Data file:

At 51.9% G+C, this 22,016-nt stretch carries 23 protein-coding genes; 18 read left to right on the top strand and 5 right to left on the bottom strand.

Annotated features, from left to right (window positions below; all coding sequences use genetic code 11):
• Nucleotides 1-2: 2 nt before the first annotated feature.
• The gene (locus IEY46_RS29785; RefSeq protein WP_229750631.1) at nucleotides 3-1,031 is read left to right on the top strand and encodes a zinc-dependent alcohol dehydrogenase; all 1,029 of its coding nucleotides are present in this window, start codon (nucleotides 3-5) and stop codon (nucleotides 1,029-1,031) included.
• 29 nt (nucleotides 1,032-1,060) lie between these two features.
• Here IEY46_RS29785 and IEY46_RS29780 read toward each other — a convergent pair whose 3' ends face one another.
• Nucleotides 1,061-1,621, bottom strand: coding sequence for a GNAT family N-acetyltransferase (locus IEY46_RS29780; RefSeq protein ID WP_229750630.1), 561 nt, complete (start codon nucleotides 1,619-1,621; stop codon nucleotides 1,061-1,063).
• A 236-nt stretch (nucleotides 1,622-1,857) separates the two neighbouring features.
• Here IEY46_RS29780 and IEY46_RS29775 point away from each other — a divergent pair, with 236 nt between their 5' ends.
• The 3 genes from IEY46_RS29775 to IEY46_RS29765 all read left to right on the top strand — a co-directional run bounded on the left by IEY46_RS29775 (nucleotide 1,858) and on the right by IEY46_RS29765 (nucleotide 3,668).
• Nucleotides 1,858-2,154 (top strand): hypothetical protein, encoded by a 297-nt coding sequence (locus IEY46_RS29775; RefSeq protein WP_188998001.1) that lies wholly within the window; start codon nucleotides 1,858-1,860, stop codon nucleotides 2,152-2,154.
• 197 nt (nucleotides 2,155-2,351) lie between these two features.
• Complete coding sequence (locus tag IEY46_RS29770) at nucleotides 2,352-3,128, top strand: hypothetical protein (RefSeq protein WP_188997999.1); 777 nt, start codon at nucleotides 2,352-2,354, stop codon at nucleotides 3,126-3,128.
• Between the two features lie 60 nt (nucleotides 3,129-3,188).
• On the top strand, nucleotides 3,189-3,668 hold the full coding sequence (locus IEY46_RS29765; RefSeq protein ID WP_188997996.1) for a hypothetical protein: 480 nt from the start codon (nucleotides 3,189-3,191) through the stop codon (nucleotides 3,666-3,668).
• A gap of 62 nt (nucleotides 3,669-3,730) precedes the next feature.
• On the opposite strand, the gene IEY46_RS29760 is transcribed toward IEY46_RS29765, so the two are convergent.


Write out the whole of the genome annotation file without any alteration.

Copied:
At 51.9% G+C, this 22,016-nt stretch carries 23 protein-coding genes; 18 read left to right on the top strand and 5 right to left on the bottom strand.

Annotated features, from left to right (window positions below; all coding sequences use genetic code 11):
• Nucleotides 1-2: 2 nt before the first annotated feature.
• The gene (locus IEY46_RS29785; RefSeq protein WP_229750631.1) at nucleotides 3-1,031 is read left to right on the top strand and encodes a zinc-dependent alcohol dehydrogenase; all 1,029 of its coding nucleotides are present in this window, start codon (nucleotides 3-5) and stop codon (nucleotides 1,029-1,031) included.
• 29 nt (nucleotides 1,032-1,060) lie between these two features.
• Here IEY46_RS29785 and IEY46_RS29780 read toward each other — a convergent pair whose 3' ends face one another.
• Nucleotides 1,061-1,621, bottom strand: coding sequence for a GNAT family N-acetyltransferase (locus IEY46_RS29780; RefSeq protein ID WP_229750630.1), 561 nt, complete (start codon nucleotides 1,619-1,621; stop codon nucleotides 1,061-1,063).
• A 236-nt stretch (nucleotides 1,622-1,857) separates the two neighbouring features.
• Here IEY46_RS29780 and IEY46_RS29775 point away from each other — a divergent pair, with 236 nt between their 5' ends.
• The 3 genes from IEY46_RS29775 to IEY46_RS29765 all read left to right on the top strand — a co-directional run bounded on the left by IEY46_RS29775 (nucleotide 1,858) and on the right by IEY46_RS29765 (nucleotide 3,668).
• Nucleotides 1,858-2,154 (top strand): hypothetical protein, encoded by a 297-nt coding sequence (locus IEY46_RS29775; RefSeq protein WP_188998001.1) that lies wholly within the window; start codon nucleotides 1,858-1,860, stop codon nucleotides 2,152-2,154.
• 197 nt (nucleotides 2,155-2,351) lie between these two features.
• Complete coding sequence (locus tag IEY46_RS29770) at nucleotides 2,352-3,128, top strand: hypothetical protein (RefSeq protein WP_188997999.1); 777 nt, start codon at nucleotides 2,352-2,354, stop codon at nucleotides 3,126-3,128.
• Between the two features lie 60 nt (nucleotides 3,129-3,188).
• On the top strand, nucleotides 3,189-3,668 hold the full coding sequence (locus IEY46_RS29765; RefSeq protein ID WP_188997996.1) for a hypothetical protein: 480 nt from the start codon (nucleotides 3,189-3,191) through the stop codon (nucleotides 3,666-3,668).
• A gap of 62 nt (nucleotides 3,669-3,730) precedes the next feature.
• On the opposite strand, the gene IEY46_RS29760 is transcribed toward IEY46_RS29765, so the two are convergent.